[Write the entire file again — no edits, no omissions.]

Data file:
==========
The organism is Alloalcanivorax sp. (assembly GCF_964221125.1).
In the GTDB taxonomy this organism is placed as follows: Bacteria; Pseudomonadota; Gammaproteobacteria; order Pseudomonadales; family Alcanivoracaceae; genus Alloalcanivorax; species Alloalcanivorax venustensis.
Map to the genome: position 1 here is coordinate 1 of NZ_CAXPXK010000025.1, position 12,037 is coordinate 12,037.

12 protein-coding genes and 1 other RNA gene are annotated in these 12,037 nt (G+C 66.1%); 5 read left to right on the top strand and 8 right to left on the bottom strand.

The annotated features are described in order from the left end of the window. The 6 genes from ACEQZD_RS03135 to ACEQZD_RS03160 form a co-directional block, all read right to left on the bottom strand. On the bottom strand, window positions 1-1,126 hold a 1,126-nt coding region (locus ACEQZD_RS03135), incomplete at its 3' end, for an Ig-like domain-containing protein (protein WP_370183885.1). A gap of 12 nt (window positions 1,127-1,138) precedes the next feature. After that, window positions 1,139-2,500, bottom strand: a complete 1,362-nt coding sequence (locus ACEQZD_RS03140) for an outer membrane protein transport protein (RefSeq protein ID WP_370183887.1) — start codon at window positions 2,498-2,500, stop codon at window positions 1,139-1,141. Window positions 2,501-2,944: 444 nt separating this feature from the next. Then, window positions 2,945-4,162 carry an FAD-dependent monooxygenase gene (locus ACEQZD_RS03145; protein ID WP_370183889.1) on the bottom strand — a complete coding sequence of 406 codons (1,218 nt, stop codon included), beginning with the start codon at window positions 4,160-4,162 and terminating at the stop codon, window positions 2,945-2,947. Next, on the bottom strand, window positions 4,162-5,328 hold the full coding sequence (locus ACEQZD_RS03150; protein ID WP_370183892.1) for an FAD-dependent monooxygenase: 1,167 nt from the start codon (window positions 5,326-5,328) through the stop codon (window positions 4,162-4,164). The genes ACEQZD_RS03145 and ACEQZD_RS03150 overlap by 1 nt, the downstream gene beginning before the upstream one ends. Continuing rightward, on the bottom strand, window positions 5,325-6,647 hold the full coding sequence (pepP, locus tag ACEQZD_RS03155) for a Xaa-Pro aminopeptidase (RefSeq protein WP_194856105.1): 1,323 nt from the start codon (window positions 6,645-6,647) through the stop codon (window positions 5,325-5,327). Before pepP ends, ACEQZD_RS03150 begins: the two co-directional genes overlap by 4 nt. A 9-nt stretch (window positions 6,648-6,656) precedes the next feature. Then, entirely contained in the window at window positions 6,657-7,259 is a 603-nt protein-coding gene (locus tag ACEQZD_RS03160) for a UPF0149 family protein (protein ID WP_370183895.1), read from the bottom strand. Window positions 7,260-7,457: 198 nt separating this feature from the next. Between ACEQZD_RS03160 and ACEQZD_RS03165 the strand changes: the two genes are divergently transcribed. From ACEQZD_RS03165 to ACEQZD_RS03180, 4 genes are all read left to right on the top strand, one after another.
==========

The organism is Alloalcanivorax sp. (assembly GCF_964221125.1).
In the GTDB taxonomy this organism is placed as follows: Bacteria; Pseudomonadota; Gammaproteobacteria; order Pseudomonadales; family Alcanivoracaceae; genus Alloalcanivorax; species Alloalcanivorax venustensis.
Map to the genome: position 1 here is coordinate 1 of NZ_CAXPXK010000025.1, position 12,037 is coordinate 12,037.

12 protein-coding genes and 1 other RNA gene are annotated in these 12,037 nt (G+C 66.1%); 5 read left to right on the top strand and 8 right to left on the bottom strand.

The annotated features are described in order from the left end of the window. The 6 genes from ACEQZD_RS03135 to ACEQZD_RS03160 form a co-directional block, all read right to left on the bottom strand. On the bottom strand, window positions 1-1,126 hold a 1,126-nt coding region (locus ACEQZD_RS03135), incomplete at its 3' end, for an Ig-like domain-containing protein (protein WP_370183885.1). A gap of 12 nt (window positions 1,127-1,138) precedes the next feature. After that, window positions 1,139-2,500, bottom strand: a complete 1,362-nt coding sequence (locus ACEQZD_RS03140) for an outer membrane protein transport protein (RefSeq protein ID WP_370183887.1) — start codon at window positions 2,498-2,500, stop codon at window positions 1,139-1,141. Window positions 2,501-2,944: 444 nt separating this feature from the next. Then, window positions 2,945-4,162 carry an FAD-dependent monooxygenase gene (locus ACEQZD_RS03145; protein ID WP_370183889.1) on the bottom strand — a complete coding sequence of 406 codons (1,218 nt, stop codon included), beginning with the start codon at window positions 4,160-4,162 and terminating at the stop codon, window positions 2,945-2,947. Next, on the bottom strand, window positions 4,162-5,328 hold the full coding sequence (locus ACEQZD_RS03150; protein ID WP_370183892.1) for an FAD-dependent monooxygenase: 1,167 nt from the start codon (window positions 5,326-5,328) through the stop codon (window positions 4,162-4,164). The genes ACEQZD_RS03145 and ACEQZD_RS03150 overlap by 1 nt, the downstream gene beginning before the upstream one ends. Continuing rightward, on the bottom strand, window positions 5,325-6,647 hold the full coding sequence (pepP, locus tag ACEQZD_RS03155) for a Xaa-Pro aminopeptidase (RefSeq protein WP_194856105.1): 1,323 nt from the start codon (window positions 6,645-6,647) through the stop codon (window positions 5,325-5,327). Before pepP ends, ACEQZD_RS03150 begins: the two co-directional genes overlap by 4 nt. A 9-nt stretch (window positions 6,648-6,656) precedes the next feature. Then, entirely contained in the window at window positions 6,657-7,259 is a 603-nt protein-coding gene (locus tag ACEQZD_RS03160) for a UPF0149 family protein (protein ID WP_370183895.1), read from the bottom strand. Window positions 7,260-7,457: 198 nt separating this feature from the next. Between ACEQZD_RS03160 and ACEQZD_RS03165 the strand changes: the two genes are divergently transcribed. From ACEQZD_RS03165 to ACEQZD_RS03180, 4 genes are all read left to right on the top strand, one after another.